After discovering her boyfriend is married, Carly soon meets the wife he's been betraying. And when yet another love affair is discovered, all three women team up to plot revenge on the three-timing S.O.B.
Follows the lives of five interconnected couples as they experience the thrills and surprises of having a baby and realize that no matter what you plan for, life does not always deliver what is expected.
J. Todd Smith
Benjamin Barry is an advertising executive and ladies' man who, to win a big campaign, bets that he can make a woman fall in love with him in 10 days. Andie Anderson covers the "How To" beat for "Composure" magazine and is assigned to write an article on "How to Lose a Guy in 10 days." They meet in a bar shortly after the bet is made.
More than a dozen Angelenos navigate Valentine's Day from early morning until midnight. Three couples awake together, but each relationship will sputter; are any worth saving? A grade-school boy wants flowers for his first true love; two high school seniors plan first-time sex at noon; a TV sports reporter gets the assignment to find romance in LA; a star quarterback contemplates his future; two strangers meet on a plane; grandparents, together for years, face a crisis; and, an "I Hate Valentine's Day" dinner beckons the lonely and the lied to. Can Cupid finish his work by midnight?Written by
In the restaurant scene Julia tucks in her order pad at the back of her apron from her left side while talking to Dr. Harrison and his wife. But the very next shot shows her with the order pad still in hand as she tucks it in the back from the right side. See more »
Stalin once said, "No retreat, no surrender."
I think that was from a Jean-Claude Van Damme movie.
See more »
Gag reel during the closing credits, and at the end of the closing credits cheerleaders form a heart on the football field. See more »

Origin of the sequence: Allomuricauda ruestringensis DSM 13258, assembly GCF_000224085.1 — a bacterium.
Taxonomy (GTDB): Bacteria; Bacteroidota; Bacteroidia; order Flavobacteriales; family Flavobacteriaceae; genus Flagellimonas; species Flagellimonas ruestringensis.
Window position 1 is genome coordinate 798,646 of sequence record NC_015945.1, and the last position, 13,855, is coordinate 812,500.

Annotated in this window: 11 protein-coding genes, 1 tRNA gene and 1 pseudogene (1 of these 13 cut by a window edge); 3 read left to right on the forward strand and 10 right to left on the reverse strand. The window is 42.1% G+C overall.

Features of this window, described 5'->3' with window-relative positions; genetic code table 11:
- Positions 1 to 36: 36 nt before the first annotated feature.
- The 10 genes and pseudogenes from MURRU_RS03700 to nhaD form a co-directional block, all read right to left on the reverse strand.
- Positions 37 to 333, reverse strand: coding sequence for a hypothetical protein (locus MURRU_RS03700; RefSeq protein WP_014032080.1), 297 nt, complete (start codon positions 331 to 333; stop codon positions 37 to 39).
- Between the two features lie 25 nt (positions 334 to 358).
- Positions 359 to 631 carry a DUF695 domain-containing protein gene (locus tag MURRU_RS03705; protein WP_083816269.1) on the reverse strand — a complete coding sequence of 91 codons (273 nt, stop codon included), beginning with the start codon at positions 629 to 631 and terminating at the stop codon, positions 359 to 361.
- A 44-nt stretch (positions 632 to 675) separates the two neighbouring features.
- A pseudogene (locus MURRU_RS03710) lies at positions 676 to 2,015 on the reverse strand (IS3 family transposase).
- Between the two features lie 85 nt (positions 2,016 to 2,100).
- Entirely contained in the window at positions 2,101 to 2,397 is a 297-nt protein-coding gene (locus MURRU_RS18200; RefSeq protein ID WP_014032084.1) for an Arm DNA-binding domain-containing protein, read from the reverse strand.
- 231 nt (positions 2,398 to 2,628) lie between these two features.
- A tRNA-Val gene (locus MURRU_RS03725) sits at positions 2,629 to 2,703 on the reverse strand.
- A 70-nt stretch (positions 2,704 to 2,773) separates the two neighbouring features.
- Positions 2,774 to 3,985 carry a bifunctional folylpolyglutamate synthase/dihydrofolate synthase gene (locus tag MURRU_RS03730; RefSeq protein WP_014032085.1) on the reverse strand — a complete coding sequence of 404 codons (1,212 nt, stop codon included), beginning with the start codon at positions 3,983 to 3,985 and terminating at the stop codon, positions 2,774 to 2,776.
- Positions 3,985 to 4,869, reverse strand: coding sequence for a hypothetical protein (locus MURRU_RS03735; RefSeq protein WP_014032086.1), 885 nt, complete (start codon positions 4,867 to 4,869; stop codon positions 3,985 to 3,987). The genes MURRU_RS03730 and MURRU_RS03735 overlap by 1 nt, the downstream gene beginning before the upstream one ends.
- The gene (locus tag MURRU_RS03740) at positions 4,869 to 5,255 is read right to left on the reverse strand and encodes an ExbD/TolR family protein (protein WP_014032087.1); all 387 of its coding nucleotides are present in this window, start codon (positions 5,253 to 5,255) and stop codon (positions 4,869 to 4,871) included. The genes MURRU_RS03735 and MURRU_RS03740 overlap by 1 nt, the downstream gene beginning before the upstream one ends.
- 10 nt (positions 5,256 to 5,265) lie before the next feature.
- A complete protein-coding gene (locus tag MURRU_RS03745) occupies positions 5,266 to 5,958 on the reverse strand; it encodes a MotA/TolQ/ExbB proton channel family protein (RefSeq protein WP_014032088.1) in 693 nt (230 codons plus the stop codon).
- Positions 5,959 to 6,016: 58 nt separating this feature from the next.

I want to go on record by stating first and foremost that I am not jaded or some cynical non rom-commer. I admit that there are some sappy romantic comedies that I shamelessly adore in spite of myself. "Valentines Day" is not one of them. Here's why . . .
It assumes that the general movie-going public has neither imagination nor refinement. The overlapping stories lack the charm of say, "Love, Actually" and lack the wit of say, "Serendipity". Yes, Garry Marshall has assembled a diverse cast of comely characters, but who cares! Well. . .apparently plenty of people at tonight's screening did care because there was plenty of snickering going on. And sighing. And at one point, even a communal groan from a chorus of broken-hearted ladies. This crowd pleaser is clearly aimed for the "Must Love Dogs" types.
Ashton Kucher fared better that I expected. He held his own with a goofy swagger that was almost believable. Julia Roberts also surprised me by doing almost nothing and by doing it well. Her scenes with Bradley Cooper were actually sweet. Taylor Swift's debut demonstrated promise as she delivered a quirky adolescent innocence to her scenes. I enjoyed George Lopez as much as I was annoyed by the kid who played Edison. Yeah, "Valentines Day" was self-consciously and overtly multi-cultural, not because its audience is intended to be anything other than standard chick-flick patrons, but because, I suppose, its the cool thing to represent. Enough already.
Production qualities were gooey LA confections that made me think the City of Angels was nothing but clean little highways and byways leading in and out of quaint neighborhoods, beach front bungalows, opulent Hollywood mansions, and tidy apartments. Whoever thought it would be funny to include airport limo drivers holding placards seeking "Unger" and "Madison" was right.
I expect those people who worry about me because of my contempt for films like "Titanic" and "The Notebook", will continue to pray for me, but I can't recommend "Valentine's Day" to anyone who genuinely appreciates a good love story, or who also enjoys a clever comedy.
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